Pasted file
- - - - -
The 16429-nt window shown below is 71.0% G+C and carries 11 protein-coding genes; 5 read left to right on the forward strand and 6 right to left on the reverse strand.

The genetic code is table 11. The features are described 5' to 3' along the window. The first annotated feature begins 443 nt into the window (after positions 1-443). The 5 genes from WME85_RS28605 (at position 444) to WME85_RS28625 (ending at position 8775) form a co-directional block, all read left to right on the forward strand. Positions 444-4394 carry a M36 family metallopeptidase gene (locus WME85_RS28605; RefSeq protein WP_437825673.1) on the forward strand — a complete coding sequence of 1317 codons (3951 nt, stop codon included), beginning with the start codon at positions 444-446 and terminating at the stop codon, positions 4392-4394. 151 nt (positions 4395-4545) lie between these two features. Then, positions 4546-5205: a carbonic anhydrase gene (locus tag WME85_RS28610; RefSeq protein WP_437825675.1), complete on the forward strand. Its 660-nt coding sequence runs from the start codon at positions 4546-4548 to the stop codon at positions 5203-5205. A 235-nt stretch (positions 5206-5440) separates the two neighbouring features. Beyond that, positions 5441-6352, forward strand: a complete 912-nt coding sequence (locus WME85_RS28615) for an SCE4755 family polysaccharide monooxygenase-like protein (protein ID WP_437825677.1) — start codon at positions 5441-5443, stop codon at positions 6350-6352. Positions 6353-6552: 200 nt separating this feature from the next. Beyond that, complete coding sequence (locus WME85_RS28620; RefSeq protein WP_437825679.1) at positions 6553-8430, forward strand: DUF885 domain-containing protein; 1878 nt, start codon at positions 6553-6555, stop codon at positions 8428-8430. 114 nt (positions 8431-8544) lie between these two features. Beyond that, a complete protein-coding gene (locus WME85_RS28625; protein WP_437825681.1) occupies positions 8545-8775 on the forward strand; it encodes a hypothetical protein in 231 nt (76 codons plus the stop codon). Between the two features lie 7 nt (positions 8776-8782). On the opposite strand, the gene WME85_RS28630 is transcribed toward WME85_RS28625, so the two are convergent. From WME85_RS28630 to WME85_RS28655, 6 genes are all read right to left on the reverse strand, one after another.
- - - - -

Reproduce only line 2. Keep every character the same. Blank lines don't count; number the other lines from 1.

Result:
The genetic code is table 11. The features are described 5' to 3' along the window. The first annotated feature begins 443 nt into the window (after positions 1-443). The 5 genes from WME85_RS28605 (at position 444) to WME85_RS28625 (ending at position 8775) form a co-directional block, all read left to right on the forward strand. Positions 444-4394 carry a M36 family metallopeptidase gene (locus WME85_RS28605; RefSeq protein WP_437825673.1) on the forward strand — a complete coding sequence of 1317 codons (3951 nt, stop codon included), beginning with the start codon at positions 444-446 and terminating at the stop codon, positions 4392-4394. 151 nt (positions 4395-4545) lie between these two features. Then, positions 4546-5205: a carbonic anhydrase gene (locus tag WME85_RS28610; RefSeq protein WP_437825675.1), complete on the forward strand. Its 660-nt coding sequence runs from the start codon at positions 4546-4548 to the stop codon at positions 5203-5205. A 235-nt stretch (positions 5206-5440) separates the two neighbouring features. Beyond that, positions 5441-6352, forward strand: a complete 912-nt coding sequence (locus WME85_RS28615) for an SCE4755 family polysaccharide monooxygenase-like protein (protein ID WP_437825677.1) — start codon at positions 5441-5443, stop codon at positions 6350-6352. Positions 6353-6552: 200 nt separating this feature from the next. Beyond that, complete coding sequence (locus WME85_RS28620; RefSeq protein WP_437825679.1) at positions 6553-8430, forward strand: DUF885 domain-containing protein; 1878 nt, start codon at positions 6553-6555, stop codon at positions 8428-8430. 114 nt (positions 8431-8544) lie between these two features. Beyond that, a complete protein-coding gene (locus WME85_RS28625; protein WP_437825681.1) occupies positions 8545-8775 on the forward strand; it encodes a hypothetical protein in 231 nt (76 codons plus the stop codon). Between the two features lie 7 nt (positions 8776-8782). On the opposite strand, the gene WME85_RS28630 is transcribed toward WME85_RS28625, so the two are convergent. From WME85_RS28630 to WME85_RS28655, 6 genes are all read right to left on the reverse strand, one after another.